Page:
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Beets add unique color to breakfast hash

Recipe: Purple flannel hash patties with roasted beets

An egg nicely tops off the crispy patties of purple flannel hash.

An egg nicely tops off the crispy patties of purple flannel hash.

Debbie Arrington

I like my hash in patties with a crispy crust. I also like roast beets. Combine the two and you have a colorful, flavorful breakfast.

Purple flannel hash is what happens when you put red flannel hash in the food processor. An old-school New England favorite, red flannel hash  adds cooked beets to corned beef hash; the nickname comes from the red color of both ingredients. The vegetables and meat are cubed and cooked in the oven or a skillet until crispy.

Red flannel hash stays red because the beets don’t get a chance to truly mingle with the other ingredients. The food processor lets loose the beets’ wonderful color and tints all the other ingredients.

That purple color is especially useful when mixing roast beef or corned beef; with beet juice, they blend together. It also brightens up all-roast beef hash, which can tend to look grayish.

I use seasoning salt in this recipe in part because I can see it after I add it to the patties.

Serve topped with eggs (or not) as you like it.

A roasted beet on foil
Keep the beet in foil until ready to use.

How to roast beets: Set oven to 400 degrees F. Clean beets, leaving about 1 inch of top and most of the tap root. Wrap each beet individually in foil and place in a large pan or on a rimmed cookie sheet (to catch any beet juice).

Roast beets at 400 degrees until tender when pierced with a thin knife, about 50 to 60 minutes. Remove from oven and let cool. (Roast beets can be stored in their foil until ready to use.) Remove from foil and run beets under cold water. With a knife, remove top. The skin will rub right off. Remember to wear gloves while working with beets, or your hands will be purple, too.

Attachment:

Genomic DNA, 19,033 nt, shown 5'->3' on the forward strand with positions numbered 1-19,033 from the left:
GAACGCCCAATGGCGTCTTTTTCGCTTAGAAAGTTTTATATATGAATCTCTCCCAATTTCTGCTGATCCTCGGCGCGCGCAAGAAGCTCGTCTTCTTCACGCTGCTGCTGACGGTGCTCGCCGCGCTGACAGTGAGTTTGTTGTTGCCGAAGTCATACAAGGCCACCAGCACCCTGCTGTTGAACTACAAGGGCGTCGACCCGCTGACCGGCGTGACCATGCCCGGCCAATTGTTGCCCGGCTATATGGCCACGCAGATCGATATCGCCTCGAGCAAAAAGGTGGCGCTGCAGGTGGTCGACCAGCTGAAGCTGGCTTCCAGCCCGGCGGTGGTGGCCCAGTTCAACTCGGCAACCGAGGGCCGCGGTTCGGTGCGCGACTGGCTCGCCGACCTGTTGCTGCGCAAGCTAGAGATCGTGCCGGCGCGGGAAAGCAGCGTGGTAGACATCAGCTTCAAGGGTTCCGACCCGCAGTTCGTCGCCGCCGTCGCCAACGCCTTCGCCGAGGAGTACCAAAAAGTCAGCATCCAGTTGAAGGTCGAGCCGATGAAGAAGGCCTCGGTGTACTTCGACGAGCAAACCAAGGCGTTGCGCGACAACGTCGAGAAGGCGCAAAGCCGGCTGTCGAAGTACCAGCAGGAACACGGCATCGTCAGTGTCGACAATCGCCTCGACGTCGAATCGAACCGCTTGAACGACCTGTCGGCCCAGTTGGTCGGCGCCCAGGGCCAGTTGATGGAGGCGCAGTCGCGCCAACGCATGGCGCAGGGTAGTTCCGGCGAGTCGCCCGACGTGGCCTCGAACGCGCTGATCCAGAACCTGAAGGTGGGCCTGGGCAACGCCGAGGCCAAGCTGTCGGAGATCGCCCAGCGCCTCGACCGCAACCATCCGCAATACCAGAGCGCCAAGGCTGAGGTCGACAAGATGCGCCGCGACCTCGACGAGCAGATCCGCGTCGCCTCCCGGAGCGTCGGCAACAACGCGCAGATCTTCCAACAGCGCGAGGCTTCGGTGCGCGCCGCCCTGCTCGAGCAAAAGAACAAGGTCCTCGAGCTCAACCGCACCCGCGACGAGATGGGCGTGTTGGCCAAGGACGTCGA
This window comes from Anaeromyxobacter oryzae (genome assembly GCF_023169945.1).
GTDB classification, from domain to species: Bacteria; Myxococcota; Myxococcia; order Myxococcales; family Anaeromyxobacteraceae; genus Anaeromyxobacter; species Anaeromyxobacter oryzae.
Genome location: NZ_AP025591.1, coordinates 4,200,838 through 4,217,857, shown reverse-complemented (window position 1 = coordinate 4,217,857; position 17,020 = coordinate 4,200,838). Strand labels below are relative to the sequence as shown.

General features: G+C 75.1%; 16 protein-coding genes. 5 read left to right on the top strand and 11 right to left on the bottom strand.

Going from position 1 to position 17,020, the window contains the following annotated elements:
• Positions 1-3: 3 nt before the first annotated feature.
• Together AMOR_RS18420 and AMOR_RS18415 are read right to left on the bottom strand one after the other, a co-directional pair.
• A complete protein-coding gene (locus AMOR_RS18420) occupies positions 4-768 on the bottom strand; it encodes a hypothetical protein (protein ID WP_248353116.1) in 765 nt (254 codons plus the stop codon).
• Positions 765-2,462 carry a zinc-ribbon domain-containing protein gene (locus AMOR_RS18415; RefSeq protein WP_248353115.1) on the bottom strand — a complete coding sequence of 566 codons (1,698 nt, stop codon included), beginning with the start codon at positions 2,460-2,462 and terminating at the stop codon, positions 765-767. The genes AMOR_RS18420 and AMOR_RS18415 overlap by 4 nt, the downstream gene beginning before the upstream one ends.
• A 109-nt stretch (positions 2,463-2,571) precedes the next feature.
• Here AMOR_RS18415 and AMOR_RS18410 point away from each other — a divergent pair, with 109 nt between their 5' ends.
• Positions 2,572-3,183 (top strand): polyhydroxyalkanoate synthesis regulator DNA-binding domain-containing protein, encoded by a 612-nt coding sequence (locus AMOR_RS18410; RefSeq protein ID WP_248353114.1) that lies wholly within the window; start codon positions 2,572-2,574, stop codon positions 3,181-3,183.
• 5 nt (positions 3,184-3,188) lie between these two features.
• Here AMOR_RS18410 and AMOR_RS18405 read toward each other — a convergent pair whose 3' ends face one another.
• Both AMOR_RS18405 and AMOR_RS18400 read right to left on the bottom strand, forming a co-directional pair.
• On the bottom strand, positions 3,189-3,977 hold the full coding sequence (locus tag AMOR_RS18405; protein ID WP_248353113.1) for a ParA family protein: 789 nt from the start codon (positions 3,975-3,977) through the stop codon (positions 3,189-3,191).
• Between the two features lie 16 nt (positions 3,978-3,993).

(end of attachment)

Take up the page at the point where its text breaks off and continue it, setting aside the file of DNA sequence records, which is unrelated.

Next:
Purple flannel hash patties

Makes 2 to 4 servings


½ onion, chopped (about ½ cup)

½ pound cooked beef and/or corned beef, cut into 1-inch cubes

1 medium potato*, cooked and peeled

1 medium rutabaga*, cooked and peeled

1 large beet or 2 small beets, roasted and peeled

2 tablespoons olive oil

Seasoning salt and pepper to taste

2 to 4 fried or poached eggs (optional)


In a food processor, chop onion. Add beef or corned beef cubes. Process until meat is chopped to desired consistency.

Quarter the cooked potato and rutabaga. Add to the food processor with the meat and onion mixture, and pulse until roughly chopped but not mashed. Quarter the beet(s) and add to food processor.

Dark red hash patties in a pan
Hash patties are cooked over medium heat.

Process until beet is chopped and hash is blended, about 1 minute. (Mixture will turn bright purple.)

In a large heavy skillet, heat oil. With a large spoon, form hash mixture into patties and put into pan, flattening with the spoon or a spatula. Season patties with seasoning salt and pepper.

Cook over medium heat until patties form a crust, turning once (about 5 to 7 minutes per side).

Serve hash warm topped with eggs (optional), cooked as desired.

* May omit rutabaga and double amount of potato.


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Dig In: Garden Checklist

For week of June 4:

Because of the comfortable weather, it’s not too late to set out tomato and pepper seedlings as well as squash and melon plants. They’ll appreciate this not-too-hot weather. Just remember to water.

* From seed, plant corn, pumpkins, radishes, melons, squash and sunflowers.

* Plant basil to go with your tomatoes.

* Transplant summer annuals such as petunias, marigolds and zinnias.

* It’s also a good time to transplant perennial flowers including astilbe, columbine, coneflowers, coreopsis, dahlias, rudbeckia, salvia and verbena.

* Let the grass grow longer. Set the mower blades high to reduce stress on your lawn during summer heat. To cut down on evaporation, water your lawn deeply during the wee hours of the morning, between 2 and 8 a.m.

* Tie up vines and stake tall plants such as gladiolus and lilies. That gives their heavy flowers some support.

* Dig and divide crowded bulbs after the tops have died down.

* Feed summer flowers with a slow-release fertilizer.

* Mulch, mulch, mulch! This “blanket” keeps moisture in the soil longer and helps your plants cope during hot weather.

* Thin grapes on the vine for bigger, better clusters later this summer.

* Cut back fruit-bearing canes on berries.

* Feed camellias, azaleas and other acid-loving plants.

* Trim off dead flowers from rose bushes to keep them blooming through the summer. Roses also benefit from deep watering and feeding now. A top dressing of aged compost will keep them happy. It feeds as well as keeps roots moist.

* Pinch back chrysanthemums for bushier plants with many more flowers in September.

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